Consumers want better sustainability in home deliveries

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by Emily Atkins

Less than half of consumers recently surveyed were satisfied with retailers’ sustainability practices around home delivery.

A new survey by Descartes, called Retailers: Sustainability is Not a Challenge, It’s an Opportunity, found that only 38 percent of consumers felt retailers were doing a good job of using sustainable delivery practices. Over 50 percent, however, indicated they were quite/very interested in environmentally friendly delivery methods, and 54 percent would be willing to accept longer lead times for an environmentally friendly delivery.

The study surveyed over 8,000 consumers across nine European countries, Canada and the United States.

The two product categories causing consumers to think twice about the environmental impact of online buying and home delivery were grocery (35%) and clothing and footwear (35%). Germany had the highest concern for groceries at 46 percent, while The Netherlands was the lowest at 21 percent.

Consumers cited grocery (52%) and clothing and footwear (45%) as the top product categories for store pickup as opposed to home delivery if they thought it would help the environment. The implicit challenge for e-commerce pure plays in those markets is that they need to show that their home delivery approach is as environmentally friendly, if not more, than “bricks and mortar” competitors to maintain or grow their business.

However, consumers also indicated that they would buy more grocery (40%) and clothing and footwear (39%) from companies that demonstrated their supply chains were more sustainable than the competition. Canada was the highest at 47 percent and The Netherlands was the lowest at 29 percent. These numbers point to a significant opportunity to take market share based upon demonstrated supply chain sustainability efforts.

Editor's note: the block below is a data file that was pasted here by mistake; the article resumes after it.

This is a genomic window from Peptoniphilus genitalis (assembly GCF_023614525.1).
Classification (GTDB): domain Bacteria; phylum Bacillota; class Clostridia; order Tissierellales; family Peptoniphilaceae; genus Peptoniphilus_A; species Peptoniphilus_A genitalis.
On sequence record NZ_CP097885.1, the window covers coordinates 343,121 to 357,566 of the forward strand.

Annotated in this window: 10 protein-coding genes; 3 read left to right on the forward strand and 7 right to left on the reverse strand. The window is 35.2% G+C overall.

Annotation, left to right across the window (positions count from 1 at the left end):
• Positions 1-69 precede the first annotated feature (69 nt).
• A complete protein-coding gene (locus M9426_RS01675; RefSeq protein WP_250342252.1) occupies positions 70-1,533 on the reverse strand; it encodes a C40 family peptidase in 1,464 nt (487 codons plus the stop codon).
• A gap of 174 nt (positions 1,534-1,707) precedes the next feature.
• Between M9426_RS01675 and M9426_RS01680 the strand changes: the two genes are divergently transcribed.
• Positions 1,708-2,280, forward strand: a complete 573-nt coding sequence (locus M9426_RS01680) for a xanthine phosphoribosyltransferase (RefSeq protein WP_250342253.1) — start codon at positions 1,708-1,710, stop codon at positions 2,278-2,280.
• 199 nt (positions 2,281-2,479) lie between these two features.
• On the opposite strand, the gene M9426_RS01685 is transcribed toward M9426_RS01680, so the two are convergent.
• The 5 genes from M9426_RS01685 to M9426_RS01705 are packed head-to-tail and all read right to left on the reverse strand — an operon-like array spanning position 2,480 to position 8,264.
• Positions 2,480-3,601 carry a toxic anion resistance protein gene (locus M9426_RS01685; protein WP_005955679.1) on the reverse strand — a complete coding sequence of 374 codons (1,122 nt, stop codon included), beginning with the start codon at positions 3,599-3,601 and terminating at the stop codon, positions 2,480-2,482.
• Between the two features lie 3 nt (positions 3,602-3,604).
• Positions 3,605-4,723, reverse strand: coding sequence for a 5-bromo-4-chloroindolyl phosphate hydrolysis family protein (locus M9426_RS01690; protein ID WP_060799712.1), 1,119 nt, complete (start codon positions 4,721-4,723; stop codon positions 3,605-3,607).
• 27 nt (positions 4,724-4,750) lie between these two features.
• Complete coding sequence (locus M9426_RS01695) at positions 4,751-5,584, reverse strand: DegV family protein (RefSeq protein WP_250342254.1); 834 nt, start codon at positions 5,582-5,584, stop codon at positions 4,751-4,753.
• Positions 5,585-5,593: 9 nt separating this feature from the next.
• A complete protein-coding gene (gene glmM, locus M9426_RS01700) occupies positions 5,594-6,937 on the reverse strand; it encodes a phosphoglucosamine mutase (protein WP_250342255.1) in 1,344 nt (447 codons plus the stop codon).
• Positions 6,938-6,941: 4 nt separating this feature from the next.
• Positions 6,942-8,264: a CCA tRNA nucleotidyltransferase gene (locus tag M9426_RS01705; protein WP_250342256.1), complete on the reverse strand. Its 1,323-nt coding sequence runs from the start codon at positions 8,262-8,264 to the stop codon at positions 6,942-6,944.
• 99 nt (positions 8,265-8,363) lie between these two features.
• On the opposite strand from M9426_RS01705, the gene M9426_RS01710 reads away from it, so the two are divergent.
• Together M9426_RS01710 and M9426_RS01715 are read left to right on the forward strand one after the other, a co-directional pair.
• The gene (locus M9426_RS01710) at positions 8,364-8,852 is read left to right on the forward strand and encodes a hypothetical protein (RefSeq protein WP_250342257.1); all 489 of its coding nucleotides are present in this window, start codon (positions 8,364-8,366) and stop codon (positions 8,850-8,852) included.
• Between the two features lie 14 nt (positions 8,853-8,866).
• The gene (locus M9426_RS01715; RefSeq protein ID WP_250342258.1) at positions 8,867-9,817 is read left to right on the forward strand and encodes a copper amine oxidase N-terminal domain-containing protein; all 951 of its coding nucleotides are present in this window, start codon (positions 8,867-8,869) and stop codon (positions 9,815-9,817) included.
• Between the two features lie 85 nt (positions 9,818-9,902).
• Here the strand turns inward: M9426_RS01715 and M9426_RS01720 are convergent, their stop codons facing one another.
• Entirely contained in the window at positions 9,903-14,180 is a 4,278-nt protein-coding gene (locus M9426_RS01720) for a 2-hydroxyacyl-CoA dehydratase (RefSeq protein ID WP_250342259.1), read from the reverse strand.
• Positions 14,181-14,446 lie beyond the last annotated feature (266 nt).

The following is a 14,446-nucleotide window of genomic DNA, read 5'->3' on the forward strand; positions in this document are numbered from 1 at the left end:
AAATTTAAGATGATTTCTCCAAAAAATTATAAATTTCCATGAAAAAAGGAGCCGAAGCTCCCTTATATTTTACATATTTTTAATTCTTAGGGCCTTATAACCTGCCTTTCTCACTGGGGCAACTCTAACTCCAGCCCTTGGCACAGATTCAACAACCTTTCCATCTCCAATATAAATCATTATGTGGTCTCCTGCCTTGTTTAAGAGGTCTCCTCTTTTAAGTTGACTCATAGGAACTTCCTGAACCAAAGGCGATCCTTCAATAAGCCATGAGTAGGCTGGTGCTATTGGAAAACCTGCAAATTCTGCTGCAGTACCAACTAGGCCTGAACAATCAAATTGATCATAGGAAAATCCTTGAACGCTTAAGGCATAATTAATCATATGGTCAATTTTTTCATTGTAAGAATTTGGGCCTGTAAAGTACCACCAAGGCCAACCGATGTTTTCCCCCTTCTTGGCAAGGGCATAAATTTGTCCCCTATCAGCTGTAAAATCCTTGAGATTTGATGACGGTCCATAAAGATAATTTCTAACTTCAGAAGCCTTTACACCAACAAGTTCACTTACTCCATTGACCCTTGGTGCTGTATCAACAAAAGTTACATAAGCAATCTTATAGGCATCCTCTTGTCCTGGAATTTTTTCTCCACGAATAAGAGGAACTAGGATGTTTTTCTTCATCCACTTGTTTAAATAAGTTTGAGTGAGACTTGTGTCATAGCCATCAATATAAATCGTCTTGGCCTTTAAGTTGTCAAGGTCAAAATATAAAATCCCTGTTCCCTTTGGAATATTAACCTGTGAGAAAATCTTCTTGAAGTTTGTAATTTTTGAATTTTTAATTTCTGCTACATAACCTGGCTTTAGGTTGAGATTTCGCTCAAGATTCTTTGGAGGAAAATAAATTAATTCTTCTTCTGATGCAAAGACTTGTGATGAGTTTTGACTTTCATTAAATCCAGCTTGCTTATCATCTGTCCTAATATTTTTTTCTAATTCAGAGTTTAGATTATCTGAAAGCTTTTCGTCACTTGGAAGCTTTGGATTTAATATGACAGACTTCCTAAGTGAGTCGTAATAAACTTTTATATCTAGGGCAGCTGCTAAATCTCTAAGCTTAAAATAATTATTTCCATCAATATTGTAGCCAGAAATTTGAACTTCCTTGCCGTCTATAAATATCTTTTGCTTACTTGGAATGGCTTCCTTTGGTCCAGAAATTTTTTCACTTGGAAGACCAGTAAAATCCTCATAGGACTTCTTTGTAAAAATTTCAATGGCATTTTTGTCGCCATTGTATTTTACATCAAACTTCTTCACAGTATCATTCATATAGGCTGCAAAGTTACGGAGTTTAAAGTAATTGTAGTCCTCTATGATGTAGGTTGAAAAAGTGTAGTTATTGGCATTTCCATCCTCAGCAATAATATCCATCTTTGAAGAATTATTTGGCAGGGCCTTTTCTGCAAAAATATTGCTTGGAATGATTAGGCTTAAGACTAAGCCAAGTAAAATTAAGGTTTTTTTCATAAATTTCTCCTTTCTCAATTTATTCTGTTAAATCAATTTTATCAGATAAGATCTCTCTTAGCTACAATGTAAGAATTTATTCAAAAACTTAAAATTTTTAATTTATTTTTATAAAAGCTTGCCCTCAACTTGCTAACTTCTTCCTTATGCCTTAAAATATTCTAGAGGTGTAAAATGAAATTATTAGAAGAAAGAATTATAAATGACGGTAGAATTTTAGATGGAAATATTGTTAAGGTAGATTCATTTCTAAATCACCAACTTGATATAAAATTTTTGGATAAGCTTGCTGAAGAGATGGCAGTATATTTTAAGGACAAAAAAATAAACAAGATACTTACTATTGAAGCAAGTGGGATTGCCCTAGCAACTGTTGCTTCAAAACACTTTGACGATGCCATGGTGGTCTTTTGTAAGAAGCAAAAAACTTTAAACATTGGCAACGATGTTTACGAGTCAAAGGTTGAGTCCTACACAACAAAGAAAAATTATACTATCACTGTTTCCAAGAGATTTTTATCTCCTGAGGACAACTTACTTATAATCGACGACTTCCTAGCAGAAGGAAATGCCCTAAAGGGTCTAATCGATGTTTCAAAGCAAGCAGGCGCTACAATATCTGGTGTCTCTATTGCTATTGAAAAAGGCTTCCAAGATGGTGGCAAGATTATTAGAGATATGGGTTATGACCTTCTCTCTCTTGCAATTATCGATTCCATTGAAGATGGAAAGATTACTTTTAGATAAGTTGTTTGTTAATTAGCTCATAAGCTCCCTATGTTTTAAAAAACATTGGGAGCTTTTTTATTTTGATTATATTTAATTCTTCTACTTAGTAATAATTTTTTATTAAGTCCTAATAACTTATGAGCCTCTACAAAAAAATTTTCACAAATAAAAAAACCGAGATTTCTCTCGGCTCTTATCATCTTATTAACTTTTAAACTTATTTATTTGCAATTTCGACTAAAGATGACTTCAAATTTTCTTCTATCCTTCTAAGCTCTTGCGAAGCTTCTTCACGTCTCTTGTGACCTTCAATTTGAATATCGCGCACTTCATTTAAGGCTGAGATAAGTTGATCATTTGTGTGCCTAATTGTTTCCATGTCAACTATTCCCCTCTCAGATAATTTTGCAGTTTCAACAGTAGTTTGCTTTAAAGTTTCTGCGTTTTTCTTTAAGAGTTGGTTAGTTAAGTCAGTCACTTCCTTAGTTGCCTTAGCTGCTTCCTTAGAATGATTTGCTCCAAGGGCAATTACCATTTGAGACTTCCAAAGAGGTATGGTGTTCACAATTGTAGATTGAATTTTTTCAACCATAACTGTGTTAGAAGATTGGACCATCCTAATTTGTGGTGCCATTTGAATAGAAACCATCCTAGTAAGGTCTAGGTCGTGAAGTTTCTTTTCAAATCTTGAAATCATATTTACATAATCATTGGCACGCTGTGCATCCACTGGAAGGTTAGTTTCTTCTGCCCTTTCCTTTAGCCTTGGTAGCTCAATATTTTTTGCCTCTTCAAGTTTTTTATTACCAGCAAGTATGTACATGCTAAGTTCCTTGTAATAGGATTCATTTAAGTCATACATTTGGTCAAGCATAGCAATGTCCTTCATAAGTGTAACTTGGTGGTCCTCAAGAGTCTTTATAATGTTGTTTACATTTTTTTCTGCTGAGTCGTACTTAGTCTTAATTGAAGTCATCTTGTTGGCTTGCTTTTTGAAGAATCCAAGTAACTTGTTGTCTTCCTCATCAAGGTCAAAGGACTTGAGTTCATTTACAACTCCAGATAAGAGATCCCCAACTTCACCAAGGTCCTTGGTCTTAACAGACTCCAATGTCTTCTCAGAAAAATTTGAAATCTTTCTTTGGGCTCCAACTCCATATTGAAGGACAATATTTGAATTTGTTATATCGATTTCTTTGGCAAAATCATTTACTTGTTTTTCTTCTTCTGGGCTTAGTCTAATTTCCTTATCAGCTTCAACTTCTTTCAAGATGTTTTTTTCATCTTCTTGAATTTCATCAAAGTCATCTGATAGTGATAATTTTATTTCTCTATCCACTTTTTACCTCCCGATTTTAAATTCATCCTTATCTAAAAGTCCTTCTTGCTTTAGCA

“The mistake that many retailers are making is viewing home delivery sustainability as yet another challenge from the consumer instead of an opportunity to capture market share, reduce delivery costs and help the environment,” said Chris Jones, EVP, industry and services at Descartes.

“The study shows that many consumers prefer to buy more from those retailers with superior sustainable delivery practices and to take eco-friendly delivery options that reduce environmental impact and delivery costs at the same time.”

A significant number of consumers (54%) indicated they would be willing to accept longer lead times from an environmentally friendly company. Longer lead times provide more options to improve the efficiency of the delivery which almost always results in a lower carbon footprint.

In addition, 20 percent of respondents indicated they would pay more for a delivery from an environmentally friendly company. This may not sound like a lot, but the experience of companies that offer premium delivery pricing says that it represents millions in incremental revenue. In addition, age plays an important part as Gen Z and Millennials (27%) more willing to pay a premium than 55+ (14%).

Consumers rated convenience (40%) much more important than environmental impact (23%). However, there was a large group (37%) that said that convenience and environmental impact were equal. Looking at it in aggregate, 60 percent of consumers have environmental importance expectations for their home deliveries. The “Holy Grail” will be online retailers that can provide convenience and show greater sustainability.